Keeping Your Inner Critic in Check
We all have an Inner Critic: that voice inside our head that points out every flaw, shortcoming, mistake, weakness, insecurity – you name it, your Inner Critic is constantly scrutinizing you for it.
For many of us, our self-critical voice is so ingrained in our daily thoughts that we don’t even notice when it’s rearing its ugly head. That inner dialogue that’s constantly running its mouth and causing you to feel bad about yourself? That’s your Inner Critic. And it can be unrelenting.
Unfortunately, that voice inside your head likely isn’t going anywhere anytime soon.
Because we’re human! Because we’re striving to do our best and we’re pushing ourselves to live the life we know we’re capable of. In order to do this, we must have self-awareness and have the ability to recognize our areas for growth.
In other words, we need that voice inside our head in order to keep learning and growing.
However, our Inner Critic is merely a part of ourselves that keeps us in check: it does not define who we are. And if we don’t pay attention to our Inner Critic, it can get carried away — and before we know it, we feel like the biggest failure ever.
Ugh, right? I bet at some point in your life (and maybe it’s now), you’ve been here before. It doesn’t feel very good.
Luckily, you don’t have to be stuck in this cycle forever. You can learn how to tame your Inner Critic so that it’s not constantly sabotaging your headspace.
Here are some steps you can begin taking to help your Inner Critic settle down (and leave some space for all the other amazing parts of you to speak up!):
The first step towards changing the way you speak to yourself is to notice when you’re being self-critical. Try this: when you notice you’re feeling bad about yourself, trace the feeling backward to the specific thought you were having about yourself.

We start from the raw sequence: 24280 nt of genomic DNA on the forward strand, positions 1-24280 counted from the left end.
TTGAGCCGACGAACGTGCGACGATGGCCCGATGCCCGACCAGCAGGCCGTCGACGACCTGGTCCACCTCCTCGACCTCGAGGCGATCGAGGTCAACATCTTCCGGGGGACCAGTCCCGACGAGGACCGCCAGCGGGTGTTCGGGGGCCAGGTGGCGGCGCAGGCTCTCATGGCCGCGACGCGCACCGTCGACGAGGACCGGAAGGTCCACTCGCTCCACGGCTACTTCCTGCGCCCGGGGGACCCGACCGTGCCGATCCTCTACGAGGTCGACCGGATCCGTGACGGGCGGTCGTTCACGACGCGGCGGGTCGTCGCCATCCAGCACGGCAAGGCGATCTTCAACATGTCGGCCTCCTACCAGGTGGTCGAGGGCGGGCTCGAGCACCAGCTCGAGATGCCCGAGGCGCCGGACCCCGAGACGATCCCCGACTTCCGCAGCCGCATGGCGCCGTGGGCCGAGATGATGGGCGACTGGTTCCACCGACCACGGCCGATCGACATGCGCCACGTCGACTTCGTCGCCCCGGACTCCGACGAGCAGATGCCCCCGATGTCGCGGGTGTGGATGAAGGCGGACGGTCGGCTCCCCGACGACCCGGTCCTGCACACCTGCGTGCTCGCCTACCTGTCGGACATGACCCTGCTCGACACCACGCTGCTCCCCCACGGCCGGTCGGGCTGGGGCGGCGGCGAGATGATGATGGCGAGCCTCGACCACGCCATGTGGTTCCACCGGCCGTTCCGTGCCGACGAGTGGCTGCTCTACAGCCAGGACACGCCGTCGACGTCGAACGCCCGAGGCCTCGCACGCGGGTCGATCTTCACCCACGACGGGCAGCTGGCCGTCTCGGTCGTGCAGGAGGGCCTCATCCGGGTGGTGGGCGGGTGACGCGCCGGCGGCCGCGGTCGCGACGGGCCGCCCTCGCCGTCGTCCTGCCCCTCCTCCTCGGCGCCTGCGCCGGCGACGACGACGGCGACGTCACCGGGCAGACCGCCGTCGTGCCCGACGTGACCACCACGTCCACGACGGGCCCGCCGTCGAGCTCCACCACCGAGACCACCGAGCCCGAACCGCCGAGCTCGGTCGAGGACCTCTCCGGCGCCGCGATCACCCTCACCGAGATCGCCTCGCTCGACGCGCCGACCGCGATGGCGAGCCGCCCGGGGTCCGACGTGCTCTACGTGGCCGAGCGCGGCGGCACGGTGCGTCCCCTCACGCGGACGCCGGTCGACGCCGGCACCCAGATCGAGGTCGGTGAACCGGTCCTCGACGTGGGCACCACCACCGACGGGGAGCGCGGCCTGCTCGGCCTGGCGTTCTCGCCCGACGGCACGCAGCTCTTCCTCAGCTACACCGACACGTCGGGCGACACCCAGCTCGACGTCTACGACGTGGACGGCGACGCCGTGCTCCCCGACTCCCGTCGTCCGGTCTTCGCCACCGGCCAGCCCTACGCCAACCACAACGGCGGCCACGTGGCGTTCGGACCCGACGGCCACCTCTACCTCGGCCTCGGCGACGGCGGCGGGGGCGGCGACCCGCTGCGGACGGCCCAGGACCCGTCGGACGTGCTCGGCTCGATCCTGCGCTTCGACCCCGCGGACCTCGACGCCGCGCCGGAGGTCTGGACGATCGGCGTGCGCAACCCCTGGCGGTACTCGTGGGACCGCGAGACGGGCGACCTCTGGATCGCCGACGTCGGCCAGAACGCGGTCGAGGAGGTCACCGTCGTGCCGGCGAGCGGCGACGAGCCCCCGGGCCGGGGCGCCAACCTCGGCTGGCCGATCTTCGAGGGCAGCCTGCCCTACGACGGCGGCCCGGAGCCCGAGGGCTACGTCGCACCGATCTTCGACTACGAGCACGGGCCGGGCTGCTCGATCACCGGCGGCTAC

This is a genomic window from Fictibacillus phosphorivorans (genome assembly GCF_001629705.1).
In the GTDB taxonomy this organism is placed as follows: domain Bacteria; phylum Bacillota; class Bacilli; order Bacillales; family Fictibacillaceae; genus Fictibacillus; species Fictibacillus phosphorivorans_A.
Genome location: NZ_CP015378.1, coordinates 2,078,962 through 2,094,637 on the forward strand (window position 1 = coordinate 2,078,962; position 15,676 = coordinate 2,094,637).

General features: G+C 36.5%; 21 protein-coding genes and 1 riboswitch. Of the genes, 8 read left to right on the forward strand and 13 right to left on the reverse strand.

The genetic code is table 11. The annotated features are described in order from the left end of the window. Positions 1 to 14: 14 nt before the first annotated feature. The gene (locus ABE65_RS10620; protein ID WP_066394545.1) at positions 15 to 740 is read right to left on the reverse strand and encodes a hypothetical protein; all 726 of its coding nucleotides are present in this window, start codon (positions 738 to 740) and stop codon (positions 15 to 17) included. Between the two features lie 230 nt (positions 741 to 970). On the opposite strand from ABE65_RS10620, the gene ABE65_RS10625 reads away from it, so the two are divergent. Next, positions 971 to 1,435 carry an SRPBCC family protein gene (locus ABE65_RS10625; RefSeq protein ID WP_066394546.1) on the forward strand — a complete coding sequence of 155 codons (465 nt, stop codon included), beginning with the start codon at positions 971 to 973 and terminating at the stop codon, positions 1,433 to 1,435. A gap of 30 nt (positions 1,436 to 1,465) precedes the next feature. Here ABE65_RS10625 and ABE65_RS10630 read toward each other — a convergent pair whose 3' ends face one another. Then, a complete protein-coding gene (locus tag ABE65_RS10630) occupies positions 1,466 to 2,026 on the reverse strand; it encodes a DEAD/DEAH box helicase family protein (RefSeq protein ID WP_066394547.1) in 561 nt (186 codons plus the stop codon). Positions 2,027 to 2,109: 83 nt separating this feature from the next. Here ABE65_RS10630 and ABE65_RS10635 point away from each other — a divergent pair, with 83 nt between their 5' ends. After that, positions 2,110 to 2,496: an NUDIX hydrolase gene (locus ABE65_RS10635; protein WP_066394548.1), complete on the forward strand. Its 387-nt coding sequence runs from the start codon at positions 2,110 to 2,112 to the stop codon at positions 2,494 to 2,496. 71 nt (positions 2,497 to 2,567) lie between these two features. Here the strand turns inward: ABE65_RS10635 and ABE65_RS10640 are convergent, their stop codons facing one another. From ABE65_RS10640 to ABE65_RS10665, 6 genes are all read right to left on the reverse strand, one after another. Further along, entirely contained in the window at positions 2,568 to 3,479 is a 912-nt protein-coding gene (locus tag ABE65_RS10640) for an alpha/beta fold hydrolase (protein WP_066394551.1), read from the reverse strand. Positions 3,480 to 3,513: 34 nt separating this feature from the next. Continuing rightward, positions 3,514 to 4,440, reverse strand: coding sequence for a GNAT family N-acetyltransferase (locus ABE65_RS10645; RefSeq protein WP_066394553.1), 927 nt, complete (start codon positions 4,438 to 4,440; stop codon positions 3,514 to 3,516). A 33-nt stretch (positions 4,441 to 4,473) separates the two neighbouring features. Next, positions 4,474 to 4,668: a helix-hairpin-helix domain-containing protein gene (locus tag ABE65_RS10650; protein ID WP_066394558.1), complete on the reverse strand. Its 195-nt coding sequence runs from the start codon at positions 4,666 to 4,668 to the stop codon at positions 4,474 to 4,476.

Example: You’re feeling low and anxious on your way home from work. You notice this feeling of anxiousness, trace it back, and realize you were telling yourself, “I am so behind on my work projects. I have no idea what I’m doing, I suck at my job.”
Ouch! Would you talk to a friend like this? No you wouldn’t, because it’s mean and untrue.
Simply notice your automatic thoughts and the key phrases your Inner Critic likes to tell yourself. Really get a clear idea of the themes and patterns. This is the first step -- change begins with awareness.
Be intentional about gently challenging and reframing your Inner Critic (this is the step that is generally the hardest for most people -- they just want their Inner Critic to shut up, so they end up fighting fire with fire. See #3).
Example: You notice you often say to yourself, “I’m so awkward, there’s no way I’m ever going to make new friends.” You catch this and gently reframe it by saying, “I can act awkward sometimes, and that’s okay. I’m learning new skills so I can feel comfortable with new people.”
See how much lighter the second phrase sounds than the first phrase? With the second phrase, instead of getting stuck in feeling bad about yourself, you’re more likely to feel encouraged and hopeful.
Be mindful of being critical of your Inner Critic, because getting stuck in this cycle just perpetuates negative self-talk and feeling badly.
Example: You notice you say to yourself, “I’m so awkward, there’s no way I’m ever going to make new friends.” You catch this, and instead of gently reframing it, you say to yourself “Ugh, why am I stuck in these negative thoughts again? Why can’t I just get it together? Am I ever going to be able to change?”
That’s not a very nice way to talk to yourself. Now on top of feeling bad about your social anxiety, you feel even worse because you’re feeling bad about your negative thoughts. Be gentle with yourself.
If you find yourself struggling with your Inner Critic, try these out and see how it goes. Just remember that change takes time – be patient, be persistent, and give yourself plenty of room to stumble around.